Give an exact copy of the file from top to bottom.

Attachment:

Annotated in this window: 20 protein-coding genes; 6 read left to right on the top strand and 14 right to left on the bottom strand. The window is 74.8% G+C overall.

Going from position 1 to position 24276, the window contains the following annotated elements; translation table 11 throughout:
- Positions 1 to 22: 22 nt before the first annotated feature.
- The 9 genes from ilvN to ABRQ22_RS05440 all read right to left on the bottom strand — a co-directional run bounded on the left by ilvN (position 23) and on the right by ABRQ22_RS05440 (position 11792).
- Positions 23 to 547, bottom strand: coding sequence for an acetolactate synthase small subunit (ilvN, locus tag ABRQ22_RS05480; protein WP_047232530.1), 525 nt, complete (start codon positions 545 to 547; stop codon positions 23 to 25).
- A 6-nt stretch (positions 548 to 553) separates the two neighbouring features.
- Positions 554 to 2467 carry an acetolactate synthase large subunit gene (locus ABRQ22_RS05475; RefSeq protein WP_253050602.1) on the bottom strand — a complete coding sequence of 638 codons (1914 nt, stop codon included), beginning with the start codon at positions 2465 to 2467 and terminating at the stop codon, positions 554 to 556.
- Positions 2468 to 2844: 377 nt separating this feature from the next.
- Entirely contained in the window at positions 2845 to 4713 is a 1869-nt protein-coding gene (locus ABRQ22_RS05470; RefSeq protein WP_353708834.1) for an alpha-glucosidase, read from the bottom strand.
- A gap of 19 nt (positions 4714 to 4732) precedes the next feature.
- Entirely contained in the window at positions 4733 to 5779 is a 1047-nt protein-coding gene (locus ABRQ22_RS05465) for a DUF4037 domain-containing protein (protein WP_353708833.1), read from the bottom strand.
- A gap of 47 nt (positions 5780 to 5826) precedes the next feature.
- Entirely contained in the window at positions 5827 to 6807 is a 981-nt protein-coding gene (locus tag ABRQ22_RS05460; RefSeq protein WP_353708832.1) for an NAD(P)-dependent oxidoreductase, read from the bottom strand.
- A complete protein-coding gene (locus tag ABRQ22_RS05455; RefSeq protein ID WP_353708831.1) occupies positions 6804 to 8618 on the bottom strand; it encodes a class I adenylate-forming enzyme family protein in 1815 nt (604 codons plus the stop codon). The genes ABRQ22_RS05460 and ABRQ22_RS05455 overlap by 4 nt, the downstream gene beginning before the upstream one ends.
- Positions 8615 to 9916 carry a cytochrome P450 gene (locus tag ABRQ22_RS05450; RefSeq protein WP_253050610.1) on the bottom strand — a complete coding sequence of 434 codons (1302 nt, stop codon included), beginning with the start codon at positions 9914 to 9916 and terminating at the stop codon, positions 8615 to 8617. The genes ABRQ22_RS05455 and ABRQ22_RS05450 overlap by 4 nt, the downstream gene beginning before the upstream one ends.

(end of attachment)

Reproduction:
Annotated in this window: 20 protein-coding genes; 6 read left to right on the top strand and 14 right to left on the bottom strand. The window is 74.8% G+C overall.

Going from position 1 to position 24276, the window contains the following annotated elements; translation table 11 throughout:
- Positions 1 to 22: 22 nt before the first annotated feature.
- The 9 genes from ilvN to ABRQ22_RS05440 all read right to left on the bottom strand — a co-directional run bounded on the left by ilvN (position 23) and on the right by ABRQ22_RS05440 (position 11792).
- Positions 23 to 547, bottom strand: coding sequence for an acetolactate synthase small subunit (ilvN, locus tag ABRQ22_RS05480; protein WP_047232530.1), 525 nt, complete (start codon positions 545 to 547; stop codon positions 23 to 25).
- A 6-nt stretch (positions 548 to 553) separates the two neighbouring features.
- Positions 554 to 2467 carry an acetolactate synthase large subunit gene (locus ABRQ22_RS05475; RefSeq protein WP_253050602.1) on the bottom strand — a complete coding sequence of 638 codons (1914 nt, stop codon included), beginning with the start codon at positions 2465 to 2467 and terminating at the stop codon, positions 554 to 556.
- Positions 2468 to 2844: 377 nt separating this feature from the next.
- Entirely contained in the window at positions 2845 to 4713 is a 1869-nt protein-coding gene (locus ABRQ22_RS05470; RefSeq protein WP_353708834.1) for an alpha-glucosidase, read from the bottom strand.
- A gap of 19 nt (positions 4714 to 4732) precedes the next feature.
- Entirely contained in the window at positions 4733 to 5779 is a 1047-nt protein-coding gene (locus ABRQ22_RS05465) for a DUF4037 domain-containing protein (protein WP_353708833.1), read from the bottom strand.
- A gap of 47 nt (positions 5780 to 5826) precedes the next feature.
- Entirely contained in the window at positions 5827 to 6807 is a 981-nt protein-coding gene (locus tag ABRQ22_RS05460; RefSeq protein WP_353708832.1) for an NAD(P)-dependent oxidoreductase, read from the bottom strand.
- A complete protein-coding gene (locus tag ABRQ22_RS05455; RefSeq protein ID WP_353708831.1) occupies positions 6804 to 8618 on the bottom strand; it encodes a class I adenylate-forming enzyme family protein in 1815 nt (604 codons plus the stop codon). The genes ABRQ22_RS05460 and ABRQ22_RS05455 overlap by 4 nt, the downstream gene beginning before the upstream one ends.
- Positions 8615 to 9916 carry a cytochrome P450 gene (locus tag ABRQ22_RS05450; RefSeq protein WP_253050610.1) on the bottom strand — a complete coding sequence of 434 codons (1302 nt, stop codon included), beginning with the start codon at positions 9914 to 9916 and terminating at the stop codon, positions 8615 to 8617. The genes ABRQ22_RS05455 and ABRQ22_RS05450 overlap by 4 nt, the downstream gene beginning before the upstream one ends.